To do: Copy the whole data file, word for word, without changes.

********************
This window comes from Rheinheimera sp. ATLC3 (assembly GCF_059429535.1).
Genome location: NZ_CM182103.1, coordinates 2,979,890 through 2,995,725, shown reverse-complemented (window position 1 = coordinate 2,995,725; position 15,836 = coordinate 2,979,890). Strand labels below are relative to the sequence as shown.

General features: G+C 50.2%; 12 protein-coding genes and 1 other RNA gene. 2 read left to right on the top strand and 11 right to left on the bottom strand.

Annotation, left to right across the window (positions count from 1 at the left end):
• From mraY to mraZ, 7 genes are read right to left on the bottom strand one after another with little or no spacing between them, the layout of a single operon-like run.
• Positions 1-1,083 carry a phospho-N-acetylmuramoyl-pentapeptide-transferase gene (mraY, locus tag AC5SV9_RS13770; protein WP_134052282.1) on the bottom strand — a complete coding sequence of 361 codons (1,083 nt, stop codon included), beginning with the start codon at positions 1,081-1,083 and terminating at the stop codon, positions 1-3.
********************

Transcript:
This window comes from Rheinheimera sp. ATLC3 (assembly GCF_059429535.1).
Genome location: NZ_CM182103.1, coordinates 2,979,890 through 2,995,725, shown reverse-complemented (window position 1 = coordinate 2,995,725; position 15,836 = coordinate 2,979,890). Strand labels below are relative to the sequence as shown.

General features: G+C 50.2%; 12 protein-coding genes and 1 other RNA gene. 2 read left to right on the top strand and 11 right to left on the bottom strand.

Annotation, left to right across the window (positions count from 1 at the left end):
• From mraY to mraZ, 7 genes are read right to left on the bottom strand one after another with little or no spacing between them, the layout of a single operon-like run.
• Positions 1-1,083 carry a phospho-N-acetylmuramoyl-pentapeptide-transferase gene (mraY, locus tag AC5SV9_RS13770; protein WP_134052282.1) on the bottom strand — a complete coding sequence of 361 codons (1,083 nt, stop codon included), beginning with the start codon at positions 1,081-1,083 and terminating at the stop codon, positions 1-3.